You [Locke] say, That all the ends of Religion and Morality are secured barely by the Immortality of the Soul without a necessary Supposition that the Soul is Immaterial.
I am of the opinion that the great ends of Religion and Morality are best secured by the Proofs of the Immortality of the Soul from its Nature and Properties; and which I think can prove it Immaterial. I do not question whether God can give Immortality to a Material Substance; but I say it takes off very much from the evidence of Immortality, if it depend wholly on God's giving that, which of its own Nature it is not capable of.
- Edward Stillingfleet, Bishop of Worcester, The Bishop of Worcester's Answer to Mr. Locke's Letter (London: 1697), pp. 54-55
Leibniz references, but does not quote, this passage in the Preface to the New Essays (Ariew and Garber, p. 302), and I was intrigued. It took me quite some time to track it down. (For those who have access via a university library: it is available from EEBO.) Stillingfleet here takes the establishment position for the 17th century Church of England to be that the soul is naturally immortal. He treats the view that immortality is only granted by divine miracle as a sort of crypto-Socinianism.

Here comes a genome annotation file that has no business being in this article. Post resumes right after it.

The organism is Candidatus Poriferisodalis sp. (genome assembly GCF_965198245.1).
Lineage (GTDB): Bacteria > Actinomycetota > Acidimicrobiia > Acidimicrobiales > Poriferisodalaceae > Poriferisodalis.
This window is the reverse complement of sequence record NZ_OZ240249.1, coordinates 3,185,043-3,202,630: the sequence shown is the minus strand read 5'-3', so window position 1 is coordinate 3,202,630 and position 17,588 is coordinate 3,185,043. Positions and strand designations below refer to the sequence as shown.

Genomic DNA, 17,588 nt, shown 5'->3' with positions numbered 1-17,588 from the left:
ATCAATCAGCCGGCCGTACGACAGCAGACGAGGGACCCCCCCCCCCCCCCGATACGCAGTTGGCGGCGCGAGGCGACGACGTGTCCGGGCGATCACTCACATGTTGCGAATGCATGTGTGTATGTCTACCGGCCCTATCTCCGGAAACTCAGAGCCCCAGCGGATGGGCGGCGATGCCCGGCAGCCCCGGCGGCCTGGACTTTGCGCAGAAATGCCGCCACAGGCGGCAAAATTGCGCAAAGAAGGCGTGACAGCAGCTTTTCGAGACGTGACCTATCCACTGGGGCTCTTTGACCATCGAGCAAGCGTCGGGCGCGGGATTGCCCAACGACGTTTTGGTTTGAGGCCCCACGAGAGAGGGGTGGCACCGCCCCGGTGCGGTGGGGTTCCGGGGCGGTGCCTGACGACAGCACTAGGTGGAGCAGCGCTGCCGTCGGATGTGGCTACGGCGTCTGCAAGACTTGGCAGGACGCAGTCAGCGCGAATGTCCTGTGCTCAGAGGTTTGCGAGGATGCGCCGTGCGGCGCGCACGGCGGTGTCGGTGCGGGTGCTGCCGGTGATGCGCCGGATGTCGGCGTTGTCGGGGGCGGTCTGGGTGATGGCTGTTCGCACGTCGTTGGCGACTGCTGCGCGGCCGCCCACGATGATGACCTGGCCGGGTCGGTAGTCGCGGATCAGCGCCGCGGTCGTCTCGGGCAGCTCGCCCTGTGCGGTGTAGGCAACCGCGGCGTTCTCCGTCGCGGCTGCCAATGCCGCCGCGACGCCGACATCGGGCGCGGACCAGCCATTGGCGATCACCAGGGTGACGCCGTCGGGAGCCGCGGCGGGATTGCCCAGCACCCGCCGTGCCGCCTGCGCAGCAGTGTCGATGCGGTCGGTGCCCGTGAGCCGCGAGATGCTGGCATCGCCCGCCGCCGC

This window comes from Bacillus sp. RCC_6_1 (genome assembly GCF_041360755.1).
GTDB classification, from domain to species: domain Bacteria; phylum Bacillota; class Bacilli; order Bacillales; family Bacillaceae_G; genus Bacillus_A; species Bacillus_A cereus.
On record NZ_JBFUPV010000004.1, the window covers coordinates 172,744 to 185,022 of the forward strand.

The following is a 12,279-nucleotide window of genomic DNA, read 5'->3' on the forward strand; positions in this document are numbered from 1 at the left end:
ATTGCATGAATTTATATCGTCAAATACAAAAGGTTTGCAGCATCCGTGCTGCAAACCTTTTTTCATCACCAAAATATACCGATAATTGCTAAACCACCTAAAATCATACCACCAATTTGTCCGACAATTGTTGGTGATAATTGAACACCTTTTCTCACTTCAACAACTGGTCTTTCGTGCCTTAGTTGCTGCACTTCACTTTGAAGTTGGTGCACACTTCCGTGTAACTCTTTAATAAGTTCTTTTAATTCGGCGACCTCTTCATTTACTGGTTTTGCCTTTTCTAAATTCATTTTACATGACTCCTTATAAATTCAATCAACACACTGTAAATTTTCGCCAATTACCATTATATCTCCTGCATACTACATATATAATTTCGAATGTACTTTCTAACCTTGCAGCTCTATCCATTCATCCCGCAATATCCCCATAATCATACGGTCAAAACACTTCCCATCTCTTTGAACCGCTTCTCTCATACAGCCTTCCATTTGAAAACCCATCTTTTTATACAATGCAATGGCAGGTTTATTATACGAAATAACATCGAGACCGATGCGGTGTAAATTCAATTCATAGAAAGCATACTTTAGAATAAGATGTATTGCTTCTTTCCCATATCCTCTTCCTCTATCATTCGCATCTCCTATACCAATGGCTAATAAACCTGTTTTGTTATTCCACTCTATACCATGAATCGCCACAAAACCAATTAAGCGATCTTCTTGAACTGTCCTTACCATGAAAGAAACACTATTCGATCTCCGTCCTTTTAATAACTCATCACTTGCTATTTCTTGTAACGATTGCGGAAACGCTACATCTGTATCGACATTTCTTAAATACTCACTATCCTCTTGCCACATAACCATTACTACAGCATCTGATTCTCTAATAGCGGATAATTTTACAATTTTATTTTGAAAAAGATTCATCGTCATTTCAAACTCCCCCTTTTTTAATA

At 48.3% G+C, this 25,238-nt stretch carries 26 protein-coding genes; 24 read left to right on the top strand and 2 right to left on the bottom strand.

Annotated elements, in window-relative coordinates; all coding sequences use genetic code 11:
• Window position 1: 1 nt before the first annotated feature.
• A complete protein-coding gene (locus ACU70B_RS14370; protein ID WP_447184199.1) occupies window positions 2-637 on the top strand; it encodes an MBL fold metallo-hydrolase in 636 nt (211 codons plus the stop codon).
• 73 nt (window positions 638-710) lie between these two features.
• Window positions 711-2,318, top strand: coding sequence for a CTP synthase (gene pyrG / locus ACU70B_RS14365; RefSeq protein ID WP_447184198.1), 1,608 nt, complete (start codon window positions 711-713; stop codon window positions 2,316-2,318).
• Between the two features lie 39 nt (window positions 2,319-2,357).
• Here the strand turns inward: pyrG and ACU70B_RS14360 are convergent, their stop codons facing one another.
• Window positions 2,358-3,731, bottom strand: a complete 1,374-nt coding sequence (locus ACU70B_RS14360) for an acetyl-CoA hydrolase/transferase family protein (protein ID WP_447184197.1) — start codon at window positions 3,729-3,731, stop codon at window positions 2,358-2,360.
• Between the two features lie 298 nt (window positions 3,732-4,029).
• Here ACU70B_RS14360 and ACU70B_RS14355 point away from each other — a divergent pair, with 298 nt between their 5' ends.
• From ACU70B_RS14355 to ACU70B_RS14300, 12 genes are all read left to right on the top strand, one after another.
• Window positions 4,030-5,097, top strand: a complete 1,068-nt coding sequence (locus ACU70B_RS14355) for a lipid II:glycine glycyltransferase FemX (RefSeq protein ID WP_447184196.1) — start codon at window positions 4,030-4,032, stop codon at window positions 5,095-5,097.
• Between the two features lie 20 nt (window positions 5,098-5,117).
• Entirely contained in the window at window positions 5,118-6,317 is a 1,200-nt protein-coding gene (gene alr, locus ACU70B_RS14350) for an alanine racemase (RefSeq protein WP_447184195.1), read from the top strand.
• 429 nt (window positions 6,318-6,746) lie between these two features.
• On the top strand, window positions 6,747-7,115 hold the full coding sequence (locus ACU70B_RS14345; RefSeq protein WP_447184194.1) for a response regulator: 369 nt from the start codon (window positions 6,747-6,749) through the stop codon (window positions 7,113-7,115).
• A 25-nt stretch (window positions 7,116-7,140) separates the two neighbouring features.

Is the soul naturally immortal? I couldn't tell you. But it does seem clear that in early modern England the religious establishment took it to be naturally immortal and regarded the claim that survival of death occurs only by divine miracle as a dangerous step toward the claim that there is no after-life at all. Leibniz seems to take this position as well.Posted by Kenny at May 13, 2009 3:58 PM
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